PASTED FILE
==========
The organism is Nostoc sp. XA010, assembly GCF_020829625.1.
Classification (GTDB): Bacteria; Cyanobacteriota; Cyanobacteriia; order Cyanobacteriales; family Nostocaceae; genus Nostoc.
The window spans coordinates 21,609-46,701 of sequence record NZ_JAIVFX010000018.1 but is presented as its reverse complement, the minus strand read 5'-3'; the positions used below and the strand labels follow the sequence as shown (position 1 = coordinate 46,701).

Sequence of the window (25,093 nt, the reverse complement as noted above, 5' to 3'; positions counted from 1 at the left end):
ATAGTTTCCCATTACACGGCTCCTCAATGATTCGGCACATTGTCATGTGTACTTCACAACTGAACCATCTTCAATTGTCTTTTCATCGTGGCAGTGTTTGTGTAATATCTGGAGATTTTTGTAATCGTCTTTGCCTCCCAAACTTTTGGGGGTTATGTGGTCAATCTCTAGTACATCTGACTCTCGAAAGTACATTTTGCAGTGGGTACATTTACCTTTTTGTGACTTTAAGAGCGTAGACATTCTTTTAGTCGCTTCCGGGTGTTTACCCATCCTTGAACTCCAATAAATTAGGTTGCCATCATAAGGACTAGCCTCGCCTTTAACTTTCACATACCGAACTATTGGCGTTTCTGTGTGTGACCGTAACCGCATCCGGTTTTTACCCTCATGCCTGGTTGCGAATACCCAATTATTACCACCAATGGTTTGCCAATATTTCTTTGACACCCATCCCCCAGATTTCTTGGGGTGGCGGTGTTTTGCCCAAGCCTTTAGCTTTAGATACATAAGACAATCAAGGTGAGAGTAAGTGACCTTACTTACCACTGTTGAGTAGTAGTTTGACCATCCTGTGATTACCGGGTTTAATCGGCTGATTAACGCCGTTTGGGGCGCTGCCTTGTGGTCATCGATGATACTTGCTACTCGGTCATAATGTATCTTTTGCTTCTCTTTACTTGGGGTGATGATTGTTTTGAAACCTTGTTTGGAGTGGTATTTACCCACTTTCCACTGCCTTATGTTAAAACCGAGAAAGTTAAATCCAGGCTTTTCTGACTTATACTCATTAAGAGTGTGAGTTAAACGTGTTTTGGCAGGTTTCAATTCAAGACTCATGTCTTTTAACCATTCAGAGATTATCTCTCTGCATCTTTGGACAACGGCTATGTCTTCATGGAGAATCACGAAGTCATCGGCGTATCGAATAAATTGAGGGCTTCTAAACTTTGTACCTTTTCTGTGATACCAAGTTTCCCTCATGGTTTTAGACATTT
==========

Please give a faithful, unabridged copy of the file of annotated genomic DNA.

The organism is Nostoc sp. XA010, assembly GCF_020829625.1.
Classification (GTDB): Bacteria; Cyanobacteriota; Cyanobacteriia; order Cyanobacteriales; family Nostocaceae; genus Nostoc.
The window spans coordinates 21,609-46,701 of sequence record NZ_JAIVFX010000018.1 but is presented as its reverse complement, the minus strand read 5'-3'; the positions used below and the strand labels follow the sequence as shown (position 1 = coordinate 46,701).

Sequence of the window (25,093 nt, the reverse complement as noted above, 5' to 3'; positions counted from 1 at the left end):
ATAGTTTCCCATTACACGGCTCCTCAATGATTCGGCACATTGTCATGTGTACTTCACAACTGAACCATCTTCAATTGTCTTTTCATCGTGGCAGTGTTTGTGTAATATCTGGAGATTTTTGTAATCGTCTTTGCCTCCCAAACTTTTGGGGGTTATGTGGTCAATCTCTAGTACATCTGACTCTCGAAAGTACATTTTGCAGTGGGTACATTTACCTTTTTGTGACTTTAAGAGCGTAGACATTCTTTTAGTCGCTTCCGGGTGTTTACCCATCCTTGAACTCCAATAAATTAGGTTGCCATCATAAGGACTAGCCTCGCCTTTAACTTTCACATACCGAACTATTGGCGTTTCTGTGTGTGACCGTAACCGCATCCGGTTTTTACCCTCATGCCTGGTTGCGAATACCCAATTATTACCACCAATGGTTTGCCAATATTTCTTTGACACCCATCCCCCAGATTTCTTGGGGTGGCGGTGTTTTGCCCAAGCCTTTAGCTTTAGATACATAAGACAATCAAGGTGAGAGTAAGTGACCTTACTTACCACTGTTGAGTAGTAGTTTGACCATCCTGTGATTACCGGGTTTAATCGGCTGATTAACGCCGTTTGGGGCGCTGCCTTGTGGTCATCGATGATACTTGCTACTCGGTCATAATGTATCTTTTGCTTCTCTTTACTTGGGGTGATGATTGTTTTGAAACCTTGTTTGGAGTGGTATTTACCCACTTTCCACTGCCTTATGTTAAAACCGAGAAAGTTAAATCCAGGCTTTTCTGACTTATACTCATTAAGAGTGTGAGTTAAACGTGTTTTGGCAGGTTTCAATTCAAGACTCATGTCTTTTAACCATTCAGAGATTATCTCTCTGCATCTTTGGACAACGGCTATGTCTTCATGGAGAATCACGAAGTCATCGGCGTATCGAATAAATTGAGGGCTTCTAAACTTTGTACCTTTTCTGTGATACCAAGTTTCCCTCATGGTTTTAGACATTT